Gunung Leuser National Park
The Gunung Leuser National Park (TNGL) is located in Northern Sumatra, Indonesia, spanning two provinces of North Sumatra and Aceh. It covers an area of 7,927 km2 and is one of the largest national parks in Indonesia and protects one of the richest tropical forests in South-East Asia. The park gets it name from its highest point at 3,381m of Mount Leuser and is settled in the Barisan mountain range, known as the 'Andes of Sumatra'. It is mostly steep and mountainous terrain which is mostly inaccessable. However, Bukit Lawang and the surronding areas are the main gateways for entering and exploring the fabulous national park. The rainforest is extremely biodiverse and known as 'the last place on earth' because its the only place that still has some of the most endangered animals co-existing in the wild; Sumatra Orangutans, Tigers, Elephants, Rhinos and Sunbears. While you are unlikely to encounter a Tiger or Rhinoceros in these forests unless you hike for many days and go deep into the jungle, it is possible to see Orangutan and Elephants in these forests.
The Gunung Lesuer national park contains many different ecosystems including mangrove forests, peat swamp forest on the Western side to the lowland forest in the East, where the high mountains are covered in thick, dense tropical rainforests. The national park is actually a group of nature reserves and forests distinguished by these various ecosystems. Along with Kerinci Sablat National Park and Bukit Barisan Selatan National Park they form a UNESCO World Heritage Site (since 2004), known as Tropical Rainforest Heritage of Sumatra. It is one of the last remaining biologically diverse rainforests and is home to an estimated 10,000 plant species, including the spectacular Rafflesia Arnoldi and Amorphophallus titanum, the largest and tallest flowers in the world. It is known to support over 700 different animals; more than 200 mammal species; 580 bird species; at least 190 species of insects and amphibians. It is also the life support for more than 4 million people who rely on its water, soil ersosion control, natural medicines, and most importantly flood and drought prevention.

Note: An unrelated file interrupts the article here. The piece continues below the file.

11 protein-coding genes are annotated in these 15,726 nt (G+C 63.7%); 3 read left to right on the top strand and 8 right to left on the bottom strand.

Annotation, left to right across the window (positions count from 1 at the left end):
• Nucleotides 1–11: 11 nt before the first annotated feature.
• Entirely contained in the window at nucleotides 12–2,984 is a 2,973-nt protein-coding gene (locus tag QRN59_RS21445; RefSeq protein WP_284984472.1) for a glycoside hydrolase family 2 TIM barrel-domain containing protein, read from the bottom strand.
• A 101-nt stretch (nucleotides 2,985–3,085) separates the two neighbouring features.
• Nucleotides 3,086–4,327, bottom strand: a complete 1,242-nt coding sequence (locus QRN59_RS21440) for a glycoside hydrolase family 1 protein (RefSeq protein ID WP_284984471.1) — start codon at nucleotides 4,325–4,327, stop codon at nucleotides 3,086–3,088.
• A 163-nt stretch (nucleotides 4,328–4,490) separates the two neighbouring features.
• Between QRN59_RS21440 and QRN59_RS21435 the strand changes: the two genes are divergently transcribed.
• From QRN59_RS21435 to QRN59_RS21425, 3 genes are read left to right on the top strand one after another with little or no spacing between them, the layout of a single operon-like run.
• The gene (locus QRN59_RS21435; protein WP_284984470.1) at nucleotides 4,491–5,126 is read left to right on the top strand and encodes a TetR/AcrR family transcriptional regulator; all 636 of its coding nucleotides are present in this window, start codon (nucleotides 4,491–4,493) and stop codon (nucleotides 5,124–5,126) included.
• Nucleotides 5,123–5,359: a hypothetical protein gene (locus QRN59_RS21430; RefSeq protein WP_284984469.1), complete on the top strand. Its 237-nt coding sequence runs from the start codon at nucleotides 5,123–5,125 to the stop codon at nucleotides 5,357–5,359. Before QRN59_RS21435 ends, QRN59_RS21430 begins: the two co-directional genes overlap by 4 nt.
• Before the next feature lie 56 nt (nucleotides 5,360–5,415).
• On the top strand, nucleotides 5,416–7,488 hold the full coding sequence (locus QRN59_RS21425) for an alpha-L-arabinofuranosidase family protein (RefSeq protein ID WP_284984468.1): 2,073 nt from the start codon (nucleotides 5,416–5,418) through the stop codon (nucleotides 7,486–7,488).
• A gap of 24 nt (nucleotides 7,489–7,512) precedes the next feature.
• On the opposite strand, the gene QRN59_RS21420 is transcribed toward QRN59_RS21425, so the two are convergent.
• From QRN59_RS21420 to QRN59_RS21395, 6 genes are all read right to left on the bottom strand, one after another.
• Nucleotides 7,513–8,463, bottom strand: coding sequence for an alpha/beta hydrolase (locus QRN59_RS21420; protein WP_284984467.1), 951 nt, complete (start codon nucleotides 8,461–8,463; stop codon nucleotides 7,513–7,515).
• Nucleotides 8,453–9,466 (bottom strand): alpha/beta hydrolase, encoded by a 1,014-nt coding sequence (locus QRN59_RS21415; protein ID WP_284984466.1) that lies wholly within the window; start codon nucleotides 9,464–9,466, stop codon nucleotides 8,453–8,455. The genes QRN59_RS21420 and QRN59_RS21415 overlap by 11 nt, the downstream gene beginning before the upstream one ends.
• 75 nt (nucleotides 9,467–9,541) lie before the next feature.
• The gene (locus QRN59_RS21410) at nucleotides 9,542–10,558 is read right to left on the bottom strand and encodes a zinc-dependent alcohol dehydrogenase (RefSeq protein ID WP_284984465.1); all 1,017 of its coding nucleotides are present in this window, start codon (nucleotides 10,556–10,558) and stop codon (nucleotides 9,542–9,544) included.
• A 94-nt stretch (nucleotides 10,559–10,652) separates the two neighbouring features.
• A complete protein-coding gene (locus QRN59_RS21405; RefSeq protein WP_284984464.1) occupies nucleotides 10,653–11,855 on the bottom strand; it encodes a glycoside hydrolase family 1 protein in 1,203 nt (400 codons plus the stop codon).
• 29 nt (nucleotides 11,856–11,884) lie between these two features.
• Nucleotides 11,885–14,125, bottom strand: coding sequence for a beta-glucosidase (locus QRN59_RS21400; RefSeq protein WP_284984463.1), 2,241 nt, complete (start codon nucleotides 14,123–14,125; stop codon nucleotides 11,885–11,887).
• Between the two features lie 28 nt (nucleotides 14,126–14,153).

Gunung Leuser National Park in North Sumatra. Showing Bukit Lawang location. Taken from http://www.sumatraecotourism.com/leuser.html
In 2011 the national park was declared as being in danger. It is threatened by local and economic interests and although protected, suffers from illegal logging and deforestation for an ever-growing population. The main threat is small and large scale oil palm agriculture, which is encoraching on the borders of the national park. In the past five years, the park has lost over 20% of its lowland forests. However, through sustainable ecotourism development, which is controlled, can have a role in safe-guarding the national park and bordering forests. By providing treks and tours in the area, visitors will see the amazing beauty the national park has to offer and will hopefully tell others. With a continous flow of visitors and with responsible tourism, it has great potential for both conservation and economy for local people.
Deforestation in the Leuser Ecosystem from 1990 - 2006, showing existing forest cover in 2006. Taken from Researchgate.net